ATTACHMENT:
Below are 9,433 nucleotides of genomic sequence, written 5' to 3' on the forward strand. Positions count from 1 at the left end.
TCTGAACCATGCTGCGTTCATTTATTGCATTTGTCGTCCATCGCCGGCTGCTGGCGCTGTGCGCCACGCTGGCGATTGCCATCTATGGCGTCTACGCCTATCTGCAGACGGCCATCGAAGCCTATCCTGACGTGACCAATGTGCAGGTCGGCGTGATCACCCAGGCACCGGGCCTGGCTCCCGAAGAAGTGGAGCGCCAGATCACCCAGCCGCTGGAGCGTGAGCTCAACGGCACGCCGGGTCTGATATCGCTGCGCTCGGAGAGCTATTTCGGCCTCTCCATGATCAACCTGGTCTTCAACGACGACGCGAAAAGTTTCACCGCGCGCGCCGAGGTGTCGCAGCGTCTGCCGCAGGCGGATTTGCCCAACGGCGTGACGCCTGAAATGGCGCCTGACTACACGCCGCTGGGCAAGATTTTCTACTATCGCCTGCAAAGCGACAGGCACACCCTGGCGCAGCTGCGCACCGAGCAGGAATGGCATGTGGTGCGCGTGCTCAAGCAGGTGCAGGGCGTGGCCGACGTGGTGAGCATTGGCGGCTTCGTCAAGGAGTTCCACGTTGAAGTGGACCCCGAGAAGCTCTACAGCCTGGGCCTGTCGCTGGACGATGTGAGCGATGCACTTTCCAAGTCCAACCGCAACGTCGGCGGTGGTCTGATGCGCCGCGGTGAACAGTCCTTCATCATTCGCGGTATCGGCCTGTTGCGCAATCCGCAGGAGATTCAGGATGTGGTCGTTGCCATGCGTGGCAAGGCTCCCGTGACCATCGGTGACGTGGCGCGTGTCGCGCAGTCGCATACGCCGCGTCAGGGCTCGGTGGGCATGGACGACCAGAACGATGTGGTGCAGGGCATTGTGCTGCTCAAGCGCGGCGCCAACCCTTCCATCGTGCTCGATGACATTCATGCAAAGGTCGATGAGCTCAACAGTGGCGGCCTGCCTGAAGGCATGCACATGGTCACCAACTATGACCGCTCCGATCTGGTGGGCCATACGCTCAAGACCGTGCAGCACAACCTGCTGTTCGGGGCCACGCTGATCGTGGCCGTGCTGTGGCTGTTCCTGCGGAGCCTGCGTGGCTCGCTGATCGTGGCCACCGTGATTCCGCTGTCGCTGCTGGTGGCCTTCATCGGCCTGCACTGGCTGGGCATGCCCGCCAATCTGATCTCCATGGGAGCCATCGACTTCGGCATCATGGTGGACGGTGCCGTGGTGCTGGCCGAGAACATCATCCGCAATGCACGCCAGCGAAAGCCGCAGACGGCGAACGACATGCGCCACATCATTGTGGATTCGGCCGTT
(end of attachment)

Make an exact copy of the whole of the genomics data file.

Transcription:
Below are 9,433 nucleotides of genomic sequence, written 5' to 3' on the forward strand. Positions count from 1 at the left end.
TCTGAACCATGCTGCGTTCATTTATTGCATTTGTCGTCCATCGCCGGCTGCTGGCGCTGTGCGCCACGCTGGCGATTGCCATCTATGGCGTCTACGCCTATCTGCAGACGGCCATCGAAGCCTATCCTGACGTGACCAATGTGCAGGTCGGCGTGATCACCCAGGCACCGGGCCTGGCTCCCGAAGAAGTGGAGCGCCAGATCACCCAGCCGCTGGAGCGTGAGCTCAACGGCACGCCGGGTCTGATATCGCTGCGCTCGGAGAGCTATTTCGGCCTCTCCATGATCAACCTGGTCTTCAACGACGACGCGAAAAGTTTCACCGCGCGCGCCGAGGTGTCGCAGCGTCTGCCGCAGGCGGATTTGCCCAACGGCGTGACGCCTGAAATGGCGCCTGACTACACGCCGCTGGGCAAGATTTTCTACTATCGCCTGCAAAGCGACAGGCACACCCTGGCGCAGCTGCGCACCGAGCAGGAATGGCATGTGGTGCGCGTGCTCAAGCAGGTGCAGGGCGTGGCCGACGTGGTGAGCATTGGCGGCTTCGTCAAGGAGTTCCACGTTGAAGTGGACCCCGAGAAGCTCTACAGCCTGGGCCTGTCGCTGGACGATGTGAGCGATGCACTTTCCAAGTCCAACCGCAACGTCGGCGGTGGTCTGATGCGCCGCGGTGAACAGTCCTTCATCATTCGCGGTATCGGCCTGTTGCGCAATCCGCAGGAGATTCAGGATGTGGTCGTTGCCATGCGTGGCAAGGCTCCCGTGACCATCGGTGACGTGGCGCGTGTCGCGCAGTCGCATACGCCGCGTCAGGGCTCGGTGGGCATGGACGACCAGAACGATGTGGTGCAGGGCATTGTGCTGCTCAAGCGCGGCGCCAACCCTTCCATCGTGCTCGATGACATTCATGCAAAGGTCGATGAGCTCAACAGTGGCGGCCTGCCTGAAGGCATGCACATGGTCACCAACTATGACCGCTCCGATCTGGTGGGCCATACGCTCAAGACCGTGCAGCACAACCTGCTGTTCGGGGCCACGCTGATCGTGGCCGTGCTGTGGCTGTTCCTGCGGAGCCTGCGTGGCTCGCTGATCGTGGCCACCGTGATTCCGCTGTCGCTGCTGGTGGCCTTCATCGGCCTGCACTGGCTGGGCATGCCCGCCAATCTGATCTCCATGGGAGCCATCGACTTCGGCATCATGGTGGACGGTGCCGTGGTGCTGGCCGAGAACATCATCCGCAATGCACGCCAGCGAAAGCCGCAGACGGCGAACGACATGCGCCACATCATTGTGGATTCGGCCGTT